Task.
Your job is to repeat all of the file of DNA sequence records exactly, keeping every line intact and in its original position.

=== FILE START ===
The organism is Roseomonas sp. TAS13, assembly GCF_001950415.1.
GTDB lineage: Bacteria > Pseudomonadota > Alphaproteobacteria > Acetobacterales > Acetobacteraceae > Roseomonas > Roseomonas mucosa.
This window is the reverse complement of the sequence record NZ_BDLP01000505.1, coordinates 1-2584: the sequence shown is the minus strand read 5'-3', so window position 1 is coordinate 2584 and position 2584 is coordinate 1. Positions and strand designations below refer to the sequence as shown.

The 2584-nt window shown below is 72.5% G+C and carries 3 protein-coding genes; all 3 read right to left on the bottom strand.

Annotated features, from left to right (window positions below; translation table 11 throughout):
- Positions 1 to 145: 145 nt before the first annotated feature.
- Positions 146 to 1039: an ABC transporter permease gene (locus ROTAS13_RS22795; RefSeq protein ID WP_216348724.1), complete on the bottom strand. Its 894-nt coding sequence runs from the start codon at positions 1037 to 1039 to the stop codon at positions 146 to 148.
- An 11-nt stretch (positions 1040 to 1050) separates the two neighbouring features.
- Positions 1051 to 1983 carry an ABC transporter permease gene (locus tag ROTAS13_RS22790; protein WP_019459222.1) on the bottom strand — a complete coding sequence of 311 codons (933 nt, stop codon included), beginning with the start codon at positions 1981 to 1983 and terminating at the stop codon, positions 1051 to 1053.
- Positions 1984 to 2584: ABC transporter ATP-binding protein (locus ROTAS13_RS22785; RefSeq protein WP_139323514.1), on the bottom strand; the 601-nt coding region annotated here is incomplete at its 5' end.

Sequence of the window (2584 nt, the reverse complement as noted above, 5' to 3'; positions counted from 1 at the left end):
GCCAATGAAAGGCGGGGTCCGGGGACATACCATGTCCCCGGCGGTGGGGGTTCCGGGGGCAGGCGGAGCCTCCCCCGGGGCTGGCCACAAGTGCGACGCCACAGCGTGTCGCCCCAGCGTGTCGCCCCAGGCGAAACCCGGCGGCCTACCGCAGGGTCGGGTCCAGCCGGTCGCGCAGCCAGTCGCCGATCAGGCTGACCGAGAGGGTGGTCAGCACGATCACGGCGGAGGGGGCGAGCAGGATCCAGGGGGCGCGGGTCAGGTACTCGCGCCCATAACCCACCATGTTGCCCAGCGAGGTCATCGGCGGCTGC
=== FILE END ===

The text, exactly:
The organism is Roseomonas sp. TAS13, assembly GCF_001950415.1.
GTDB lineage: Bacteria > Pseudomonadota > Alphaproteobacteria > Acetobacterales > Acetobacteraceae > Roseomonas > Roseomonas mucosa.
This window is the reverse complement of the sequence record NZ_BDLP01000505.1, coordinates 1-2584: the sequence shown is the minus strand read 5'-3', so window position 1 is coordinate 2584 and position 2584 is coordinate 1. Positions and strand designations below refer to the sequence as shown.

The 2584-nt window shown below is 72.5% G+C and carries 3 protein-coding genes; all 3 read right to left on the bottom strand.

Annotated features, from left to right (window positions below; translation table 11 throughout):
- Positions 1 to 145: 145 nt before the first annotated feature.
- Positions 146 to 1039: an ABC transporter permease gene (locus ROTAS13_RS22795; RefSeq protein ID WP_216348724.1), complete on the bottom strand. Its 894-nt coding sequence runs from the start codon at positions 1037 to 1039 to the stop codon at positions 146 to 148.
- An 11-nt stretch (positions 1040 to 1050) separates the two neighbouring features.
- Positions 1051 to 1983 carry an ABC transporter permease gene (locus tag ROTAS13_RS22790; protein WP_019459222.1) on the bottom strand — a complete coding sequence of 311 codons (933 nt, stop codon included), beginning with the start codon at positions 1981 to 1983 and terminating at the stop codon, positions 1051 to 1053.
- Positions 1984 to 2584: ABC transporter ATP-binding protein (locus ROTAS13_RS22785; RefSeq protein WP_139323514.1), on the bottom strand; the 601-nt coding region annotated here is incomplete at its 5' end.

Sequence of the window (2584 nt, the reverse complement as noted above, 5' to 3'; positions counted from 1 at the left end):
GCCAATGAAAGGCGGGGTCCGGGGACATACCATGTCCCCGGCGGTGGGGGTTCCGGGGGCAGGCGGAGCCTCCCCCGGGGCTGGCCACAAGTGCGACGCCACAGCGTGTCGCCCCAGCGTGTCGCCCCAGGCGAAACCCGGCGGCCTACCGCAGGGTCGGGTCCAGCCGGTCGCGCAGCCAGTCGCCGATCAGGCTGACCGAGAGGGTGGTCAGCACGATCACGGCGGAGGGGGCGAGCAGGATCCAGGGGGCGCGGGTCAGGTACTCGCGCCCATAACCCACCATGTTGCCCAGCGAGGTCATCGGCGGCTGC